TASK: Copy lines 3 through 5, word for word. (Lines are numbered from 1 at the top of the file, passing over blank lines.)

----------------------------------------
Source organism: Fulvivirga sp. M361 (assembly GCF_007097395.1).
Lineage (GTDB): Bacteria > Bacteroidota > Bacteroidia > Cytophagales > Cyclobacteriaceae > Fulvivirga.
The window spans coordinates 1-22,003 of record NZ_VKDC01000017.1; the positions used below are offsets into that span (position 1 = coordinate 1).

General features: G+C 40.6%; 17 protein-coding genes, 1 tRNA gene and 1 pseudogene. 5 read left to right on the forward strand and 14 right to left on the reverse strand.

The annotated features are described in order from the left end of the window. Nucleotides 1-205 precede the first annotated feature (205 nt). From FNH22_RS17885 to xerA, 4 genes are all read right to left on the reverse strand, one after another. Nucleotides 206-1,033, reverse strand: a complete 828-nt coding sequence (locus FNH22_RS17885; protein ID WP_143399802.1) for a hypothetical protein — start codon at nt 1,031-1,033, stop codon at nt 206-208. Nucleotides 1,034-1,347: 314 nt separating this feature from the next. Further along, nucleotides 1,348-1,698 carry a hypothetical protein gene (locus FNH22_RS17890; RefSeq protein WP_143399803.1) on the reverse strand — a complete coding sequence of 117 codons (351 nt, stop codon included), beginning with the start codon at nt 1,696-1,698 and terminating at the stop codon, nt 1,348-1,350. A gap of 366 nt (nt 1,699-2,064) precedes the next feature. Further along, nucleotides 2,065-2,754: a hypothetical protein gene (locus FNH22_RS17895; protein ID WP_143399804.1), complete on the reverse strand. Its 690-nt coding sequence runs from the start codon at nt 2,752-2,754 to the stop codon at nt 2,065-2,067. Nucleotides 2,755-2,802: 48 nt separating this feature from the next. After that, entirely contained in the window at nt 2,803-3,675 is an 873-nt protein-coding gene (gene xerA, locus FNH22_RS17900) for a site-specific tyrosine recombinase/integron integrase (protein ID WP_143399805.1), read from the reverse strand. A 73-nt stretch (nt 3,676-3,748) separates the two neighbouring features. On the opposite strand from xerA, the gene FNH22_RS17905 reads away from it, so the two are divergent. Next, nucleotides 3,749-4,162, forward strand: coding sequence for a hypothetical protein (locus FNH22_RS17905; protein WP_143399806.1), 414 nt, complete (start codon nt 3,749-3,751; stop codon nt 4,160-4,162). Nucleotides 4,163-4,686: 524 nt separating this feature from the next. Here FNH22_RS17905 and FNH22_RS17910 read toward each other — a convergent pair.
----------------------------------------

The window spans coordinates 1-22,003 of record NZ_VKDC01000017.1; the positions used below are offsets into that span (position 1 = coordinate 1).

General features: G+C 40.6%; 17 protein-coding genes, 1 tRNA gene and 1 pseudogene. 5 read left to right on the forward strand and 14 right to left on the reverse strand.

The annotated features are described in order from the left end of the window. Nucleotides 1-205 precede the first annotated feature (205 nt). From FNH22_RS17885 to xerA, 4 genes are all read right to left on the reverse strand, one after another. Nucleotides 206-1,033, reverse strand: a complete 828-nt coding sequence (locus FNH22_RS17885; protein ID WP_143399802.1) for a hypothetical protein — start codon at nt 1,031-1,033, stop codon at nt 206-208. Nucleotides 1,034-1,347: 314 nt separating this feature from the next. Further along, nucleotides 1,348-1,698 carry a hypothetical protein gene (locus FNH22_RS17890; RefSeq protein WP_143399803.1) on the reverse strand — a complete coding sequence of 117 codons (351 nt, stop codon included), beginning with the start codon at nt 1,696-1,698 and terminating at the stop codon, nt 1,348-1,350. A gap of 366 nt (nt 1,699-2,064) precedes the next feature. Further along, nucleotides 2,065-2,754: a hypothetical protein gene (locus FNH22_RS17895; protein ID WP_143399804.1), complete on the reverse strand. Its 690-nt coding sequence runs from the start codon at nt 2,752-2,754 to the stop codon at nt 2,065-2,067. Nucleotides 2,755-2,802: 48 nt separating this feature from the next. After that, entirely contained in the window at nt 2,803-3,675 is an 873-nt protein-coding gene (gene xerA, locus FNH22_RS17900) for a site-specific tyrosine recombinase/integron integrase (protein ID WP_143399805.1), read from the reverse strand. A 73-nt stretch (nt 3,676-3,748) separates the two neighbouring features. On the opposite strand from xerA, the gene FNH22_RS17905 reads away from it, so the two are divergent. Next, nucleotides 3,749-4,162, forward strand: coding sequence for a hypothetical protein (locus FNH22_RS17905; protein WP_143399806.1), 414 nt, complete (start codon nt 3,749-3,751; stop codon nt 4,160-4,162). Nucleotides 4,163-4,686: 524 nt separating this feature from the next. Here FNH22_RS17905 and FNH22_RS17910 read toward each other — a convergent pair.